Like the majority of households in Ireland our family looked forward to the arrival of the regular parcel from America. In our house we were lucky- we had two sources. My mother’s first cousins in New York sent a package of used clothes and oddments once a year. The ‘girls’, as my mother would call them, obviously liked strong colours and crimplene-type fabric a lot. So, very assorted get-ups would be altered and made over to clothe our much younger and leaner Irish bodies. I’m sure that my sisters and I were among the first in Co. Limerick to see pants suits, Pucci-type dresses and fabulous costume jewellery.
We also had a nun, a distant relative who operated – and she was an operator - out of Fargo, North Dakota. She must have been in charge of an orphanage or a family services centre because what she posted was a much more useful selection of real childrens’ clothes. Most of the items were new; probably donations which she judged would be more useful to her Irish cousins. She always included a much coveted range of ribbons from floral gifts which our mother used in our hair. Sr Austin often sent some edible goodies. I recall a sticky cereal called Crackerjack. We adored its novelty as at that time the only breakfast choices we had in rural Co. Limerick were Flahavan’s porridge and Kellogg’s cornflakes. What crazy luxuries they had over in America! What a wonderful place it must be! Their children were so spoiled and lucky!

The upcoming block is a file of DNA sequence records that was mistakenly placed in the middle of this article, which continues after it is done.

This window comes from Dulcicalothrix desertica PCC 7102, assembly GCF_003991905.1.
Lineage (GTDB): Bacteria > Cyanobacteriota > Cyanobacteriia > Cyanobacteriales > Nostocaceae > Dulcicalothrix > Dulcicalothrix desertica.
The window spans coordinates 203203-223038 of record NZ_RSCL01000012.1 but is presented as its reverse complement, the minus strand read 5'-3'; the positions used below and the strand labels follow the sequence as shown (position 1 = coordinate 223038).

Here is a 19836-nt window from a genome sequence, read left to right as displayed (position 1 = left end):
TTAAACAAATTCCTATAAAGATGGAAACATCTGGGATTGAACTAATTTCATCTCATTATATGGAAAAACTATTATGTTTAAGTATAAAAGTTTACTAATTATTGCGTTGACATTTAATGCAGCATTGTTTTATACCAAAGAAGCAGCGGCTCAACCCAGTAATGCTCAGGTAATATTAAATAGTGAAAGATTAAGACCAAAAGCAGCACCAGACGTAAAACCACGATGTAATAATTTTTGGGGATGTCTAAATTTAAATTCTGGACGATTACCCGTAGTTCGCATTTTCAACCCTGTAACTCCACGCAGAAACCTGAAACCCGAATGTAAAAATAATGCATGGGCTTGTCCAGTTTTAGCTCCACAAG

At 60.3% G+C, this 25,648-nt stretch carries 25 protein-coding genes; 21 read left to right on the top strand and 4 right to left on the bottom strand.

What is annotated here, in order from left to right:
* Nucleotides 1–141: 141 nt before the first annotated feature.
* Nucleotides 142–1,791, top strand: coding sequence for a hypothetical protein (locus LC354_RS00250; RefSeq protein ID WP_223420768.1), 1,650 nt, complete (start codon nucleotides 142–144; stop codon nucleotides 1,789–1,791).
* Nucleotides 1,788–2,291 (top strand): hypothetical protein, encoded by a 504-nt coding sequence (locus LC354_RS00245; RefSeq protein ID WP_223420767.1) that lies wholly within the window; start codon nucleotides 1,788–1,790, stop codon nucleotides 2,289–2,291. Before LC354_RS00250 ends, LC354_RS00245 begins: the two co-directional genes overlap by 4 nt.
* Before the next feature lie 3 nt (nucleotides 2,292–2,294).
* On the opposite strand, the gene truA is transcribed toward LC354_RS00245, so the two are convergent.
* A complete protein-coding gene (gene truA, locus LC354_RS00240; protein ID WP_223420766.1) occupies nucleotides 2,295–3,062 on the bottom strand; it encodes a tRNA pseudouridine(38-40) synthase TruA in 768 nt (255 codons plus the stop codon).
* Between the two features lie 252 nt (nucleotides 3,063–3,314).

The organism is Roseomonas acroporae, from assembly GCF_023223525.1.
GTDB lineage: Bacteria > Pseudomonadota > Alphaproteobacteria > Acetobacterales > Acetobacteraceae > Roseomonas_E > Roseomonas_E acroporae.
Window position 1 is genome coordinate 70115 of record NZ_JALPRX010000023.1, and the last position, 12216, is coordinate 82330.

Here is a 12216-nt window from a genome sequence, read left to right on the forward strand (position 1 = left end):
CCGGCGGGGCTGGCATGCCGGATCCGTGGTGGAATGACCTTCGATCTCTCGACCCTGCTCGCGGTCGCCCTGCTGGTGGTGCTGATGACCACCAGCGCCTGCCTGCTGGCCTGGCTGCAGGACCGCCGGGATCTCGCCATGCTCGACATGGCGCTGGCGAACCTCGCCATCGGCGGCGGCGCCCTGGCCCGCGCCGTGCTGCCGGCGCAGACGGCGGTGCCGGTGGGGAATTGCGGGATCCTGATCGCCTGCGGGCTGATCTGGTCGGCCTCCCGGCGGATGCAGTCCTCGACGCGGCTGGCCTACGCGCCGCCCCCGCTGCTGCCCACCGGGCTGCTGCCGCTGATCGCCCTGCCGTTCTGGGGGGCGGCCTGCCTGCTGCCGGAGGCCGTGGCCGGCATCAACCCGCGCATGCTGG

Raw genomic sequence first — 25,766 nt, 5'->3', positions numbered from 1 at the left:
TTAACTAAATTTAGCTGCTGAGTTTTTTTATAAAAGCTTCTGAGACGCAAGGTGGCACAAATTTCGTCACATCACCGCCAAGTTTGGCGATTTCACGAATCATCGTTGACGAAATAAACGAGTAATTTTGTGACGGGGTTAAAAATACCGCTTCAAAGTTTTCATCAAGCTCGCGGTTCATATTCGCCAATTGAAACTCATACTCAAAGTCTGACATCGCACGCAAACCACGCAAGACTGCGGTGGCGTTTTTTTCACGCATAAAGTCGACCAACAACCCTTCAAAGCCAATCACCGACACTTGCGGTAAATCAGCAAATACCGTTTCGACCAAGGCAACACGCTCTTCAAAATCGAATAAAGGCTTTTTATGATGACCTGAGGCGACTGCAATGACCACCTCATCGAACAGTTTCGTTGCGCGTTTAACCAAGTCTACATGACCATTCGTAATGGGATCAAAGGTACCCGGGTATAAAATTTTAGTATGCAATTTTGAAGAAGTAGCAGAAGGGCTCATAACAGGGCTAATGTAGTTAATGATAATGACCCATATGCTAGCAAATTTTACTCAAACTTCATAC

I’m sure that some of my siblings will remember the padded outfit the nun sent for my father one Winter. He was a reasonably big man and in this quilted pants and jacket he was made even bigger- we thought it was the clothing of an astronaut!
We nearly always knew that the parcel was on the way. Slim blue aerogram envelopes would tell my mother to watch out for the postman. On the day, we might even get a message at lunch-time over the school wall that, yes, the parcel had come. And then, how that afternoon dragged in the classroom until we could hurtle down the road to examine the Yankee booty. Very often we felt some disappointment at the contents but always, always, the hope and expectation that there just might be something extraordinary inside made our eyes sparkle.
The sight of the American parcel bursting open on our kitchen table was a solid link from the land of plenty with its sunshine, sidewalks and fancy cereals to our modest and rain-drenched farmyard.